If I Had A Homework Machine Activities

"The Homework Machine" Visualizing Activity

Grades: Any
Lesson Plan Summary: Read The Homework Machine poem and have students draw what it would look like.

This lesson incorporates Language Arts into Art. I use this with primary students, but it could be used for any grade.

Materials:
Paper
Pencils and erasers
Pencil crayons (or crayons, felt pens, paint, etc.)

Give each student their supplies. Have each student close their eyes. Tell them to close their eyes and get ready to use their imaginations. Tell them they are going to make a picture in their minds and they'll be drawing it later.

Read the class the poem "The Homework Machine" by Shel Silverstein. When you are finished, tell the class to draw and color a picture of what they think the homework machine would look like.

Then the students are done drawing, have a discussion about the poem and their pictures. For primary grades (especially K or 1), questions like "How big do you think the machine is?" and "What kind of noises do you think the machine would make?" are suitable. Older grades can answer questions like "Why do you think the machine didn't work properly?" and "How would you build a homework machine?"
Submitted by: Patricia Pruim - Iskut, BC, Canada

We want your pictures! Did you do the "Homework Machine" or a similar activity? We would love to get a picture to add to this activity page! Help others by showing off how you did it! Send us your picture or lesson modification ideas.

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Brenton, Kelsey, Judy and Sam were the last people anyone would expect to be friends. Brenton was brilliant, but didn't have many friends. Sam was known as a troublemaker. Judy was considered the teacher's pet, while Kelsey didn't put much effort into anything. The only thing they had in common was the table where they sat in school. Because their last names all started with D, their teacher had them sit together; everyone called them the "D Squad."

So why were the D Squad hanging out together every day after school by October?

Read Judy's section on p. 25-26.

Brenton insists his machine is real. And that afternoon, he takes the rest of D Squad to his house to show them. Brenton scans in their worksheet with questions about the solar system—and a few minutes later, a completed worksheet (in Brenton's handwriting) comes out the printer!

The rest of D Squad are amazed, and pretty soon, the homework machine (which they name Belch) is doing their homework, too! Can you imagine all the things you could do if you didn’t have to spend time on homework? Is there anything bad that could happen if a machine did your homework for you? Find out what happens to D Squad in The Homework Machine by Dan Gutman.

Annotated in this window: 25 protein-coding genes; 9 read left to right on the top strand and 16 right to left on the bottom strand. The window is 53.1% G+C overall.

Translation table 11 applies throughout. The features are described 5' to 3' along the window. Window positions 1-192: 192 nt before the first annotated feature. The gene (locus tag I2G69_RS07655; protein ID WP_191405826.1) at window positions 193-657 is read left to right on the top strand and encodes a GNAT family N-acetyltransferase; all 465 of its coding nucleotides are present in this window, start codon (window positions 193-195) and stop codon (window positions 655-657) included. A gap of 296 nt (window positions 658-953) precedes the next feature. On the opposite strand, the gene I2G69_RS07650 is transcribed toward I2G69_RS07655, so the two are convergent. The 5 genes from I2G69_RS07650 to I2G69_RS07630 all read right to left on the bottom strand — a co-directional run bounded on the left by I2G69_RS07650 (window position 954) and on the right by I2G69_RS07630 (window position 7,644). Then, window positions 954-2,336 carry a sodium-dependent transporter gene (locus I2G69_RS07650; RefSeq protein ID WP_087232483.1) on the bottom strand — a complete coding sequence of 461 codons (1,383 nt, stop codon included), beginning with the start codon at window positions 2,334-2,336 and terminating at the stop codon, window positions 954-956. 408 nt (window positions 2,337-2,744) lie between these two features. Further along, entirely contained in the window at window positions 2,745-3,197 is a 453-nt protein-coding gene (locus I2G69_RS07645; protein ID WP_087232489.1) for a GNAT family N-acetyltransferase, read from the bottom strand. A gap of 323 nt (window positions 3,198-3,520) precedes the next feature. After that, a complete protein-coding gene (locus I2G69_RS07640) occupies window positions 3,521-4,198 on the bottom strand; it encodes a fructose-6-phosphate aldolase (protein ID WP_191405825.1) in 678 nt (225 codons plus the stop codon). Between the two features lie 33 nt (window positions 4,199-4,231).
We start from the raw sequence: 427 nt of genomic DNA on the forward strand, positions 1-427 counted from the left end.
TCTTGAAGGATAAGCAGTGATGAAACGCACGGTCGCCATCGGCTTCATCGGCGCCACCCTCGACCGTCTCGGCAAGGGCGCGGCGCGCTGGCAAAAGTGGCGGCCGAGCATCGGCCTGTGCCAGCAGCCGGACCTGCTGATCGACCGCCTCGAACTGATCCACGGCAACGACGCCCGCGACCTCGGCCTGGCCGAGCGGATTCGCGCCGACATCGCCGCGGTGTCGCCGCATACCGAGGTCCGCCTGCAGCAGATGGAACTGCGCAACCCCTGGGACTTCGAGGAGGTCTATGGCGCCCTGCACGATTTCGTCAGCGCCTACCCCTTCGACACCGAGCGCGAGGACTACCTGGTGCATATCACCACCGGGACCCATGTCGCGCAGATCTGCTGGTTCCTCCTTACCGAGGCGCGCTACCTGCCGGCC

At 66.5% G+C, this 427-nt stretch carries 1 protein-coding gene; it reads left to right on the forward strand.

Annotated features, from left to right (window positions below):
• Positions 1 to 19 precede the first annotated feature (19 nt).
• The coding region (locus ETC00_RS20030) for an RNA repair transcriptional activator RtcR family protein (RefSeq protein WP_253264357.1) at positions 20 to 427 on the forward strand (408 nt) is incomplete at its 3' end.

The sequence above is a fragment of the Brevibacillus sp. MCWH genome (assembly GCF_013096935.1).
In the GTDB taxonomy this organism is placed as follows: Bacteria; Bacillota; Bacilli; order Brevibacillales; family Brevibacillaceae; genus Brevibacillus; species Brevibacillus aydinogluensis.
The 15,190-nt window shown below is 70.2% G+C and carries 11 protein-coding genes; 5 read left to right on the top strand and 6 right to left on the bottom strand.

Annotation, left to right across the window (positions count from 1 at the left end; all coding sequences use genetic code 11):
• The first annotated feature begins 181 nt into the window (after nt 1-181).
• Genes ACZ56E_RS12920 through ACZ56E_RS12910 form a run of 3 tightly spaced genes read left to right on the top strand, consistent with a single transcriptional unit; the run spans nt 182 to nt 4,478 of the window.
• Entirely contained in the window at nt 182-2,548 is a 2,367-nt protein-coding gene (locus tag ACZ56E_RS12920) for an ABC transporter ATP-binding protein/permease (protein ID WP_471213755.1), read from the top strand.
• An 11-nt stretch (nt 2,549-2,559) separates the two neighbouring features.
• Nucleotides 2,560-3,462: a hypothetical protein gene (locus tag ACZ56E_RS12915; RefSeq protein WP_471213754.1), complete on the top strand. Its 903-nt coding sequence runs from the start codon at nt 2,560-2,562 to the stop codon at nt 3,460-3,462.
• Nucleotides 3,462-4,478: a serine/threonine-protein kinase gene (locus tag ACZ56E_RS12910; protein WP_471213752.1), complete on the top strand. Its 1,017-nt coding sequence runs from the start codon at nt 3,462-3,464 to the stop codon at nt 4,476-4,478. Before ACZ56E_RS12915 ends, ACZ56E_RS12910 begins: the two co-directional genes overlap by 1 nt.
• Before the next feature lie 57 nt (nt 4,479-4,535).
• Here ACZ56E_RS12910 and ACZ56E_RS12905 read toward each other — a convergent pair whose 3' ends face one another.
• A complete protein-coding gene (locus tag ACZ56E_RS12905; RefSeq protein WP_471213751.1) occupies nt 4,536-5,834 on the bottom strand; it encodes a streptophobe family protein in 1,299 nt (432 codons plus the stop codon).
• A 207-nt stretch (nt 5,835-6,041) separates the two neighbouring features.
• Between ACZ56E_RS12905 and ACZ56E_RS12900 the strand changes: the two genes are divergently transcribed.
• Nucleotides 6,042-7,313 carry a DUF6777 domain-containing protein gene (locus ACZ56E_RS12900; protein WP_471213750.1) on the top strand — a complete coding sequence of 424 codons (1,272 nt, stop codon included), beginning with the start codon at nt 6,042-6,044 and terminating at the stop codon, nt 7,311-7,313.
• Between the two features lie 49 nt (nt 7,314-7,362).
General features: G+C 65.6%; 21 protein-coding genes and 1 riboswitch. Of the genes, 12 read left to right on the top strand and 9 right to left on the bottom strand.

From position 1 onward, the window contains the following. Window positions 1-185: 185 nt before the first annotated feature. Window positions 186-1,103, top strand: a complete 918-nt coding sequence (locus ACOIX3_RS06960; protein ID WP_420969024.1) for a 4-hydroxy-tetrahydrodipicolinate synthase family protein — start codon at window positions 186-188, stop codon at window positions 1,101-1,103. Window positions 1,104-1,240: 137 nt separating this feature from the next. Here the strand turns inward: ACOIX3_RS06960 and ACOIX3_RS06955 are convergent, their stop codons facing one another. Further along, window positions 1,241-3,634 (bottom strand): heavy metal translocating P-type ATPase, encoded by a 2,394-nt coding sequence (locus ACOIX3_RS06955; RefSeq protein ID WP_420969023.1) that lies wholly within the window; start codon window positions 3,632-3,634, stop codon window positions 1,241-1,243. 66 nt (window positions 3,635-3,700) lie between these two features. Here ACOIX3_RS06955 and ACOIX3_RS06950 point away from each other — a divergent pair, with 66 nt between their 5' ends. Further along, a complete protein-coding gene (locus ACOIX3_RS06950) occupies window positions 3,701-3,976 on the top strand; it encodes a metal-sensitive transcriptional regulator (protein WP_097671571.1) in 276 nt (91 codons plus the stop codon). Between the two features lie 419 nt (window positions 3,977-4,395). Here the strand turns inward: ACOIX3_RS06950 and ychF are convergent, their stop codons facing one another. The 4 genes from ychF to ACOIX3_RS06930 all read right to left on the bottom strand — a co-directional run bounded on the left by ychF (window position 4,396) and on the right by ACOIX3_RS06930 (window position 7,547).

Discussion questions

Spoiler alert! Some of the questions contain key elements of the plot. Do not read if you don't want to know what happens!

  1. Discuss the advantages and disadvantages of the homework machine. Why would you want (or not want) a homework machine?
  2. Brenton, Kelsey, Judy and Sam are very different characters. Which one was your favorite?
  3. Which character is most like you? Which one is most different?
  4. Did you think Miss Rasmussen would figure out the kids were cheating earlier? Why did it take her so long to figure out something wasn't right?
  5. At the end of the book, Sam says about Brenton: "Brenton just does his own thing. He's one of these guys who is so uncool that he's cool. You know what I mean? You reach a point where you cross the line into coolness." Do you agree? What makes someone cool?
  6. Why does Brenton leak the story about the homework machine? Would you have done the same thing? Why or why not?
  7. On several occasions, the kids in D Squad get the other kids in their school (and around the country) to do something special on a certain day--like wearing red socks, or wearing clothes inside out. If you could make everyone in your school do something for one day, what would it be?
  8. The kids in D Squad have different ideas about the war. Whose opinion do you agree with?
  9. Judy says, "In some situations, you can't tell the difference between right and wrong so easily. Like driving faster than the speed limit is wrong, but if you're rushing to the hospital so that a baby can be born, then speeding is okay." What are some times when you had a hard time deciding if something was right or wrong?
  10. In this story, the homework machine was named Belch. What would you have named the homework machine?

If you liked this book, try

  • Frindle by Andrew Clements
  • Did Fleming Rescue Churchill?: A Research Puzzle by James Cross Giblin
  • Lost and Found by Andrew Clements
  • Sahara Special by Esme Raji Codell
  • A Book of Coupons by Susie Morgenstern

Created in part with funds granted by the Oregon State Library under the Library Services and Technology Act, administered by the Oregon State Library.

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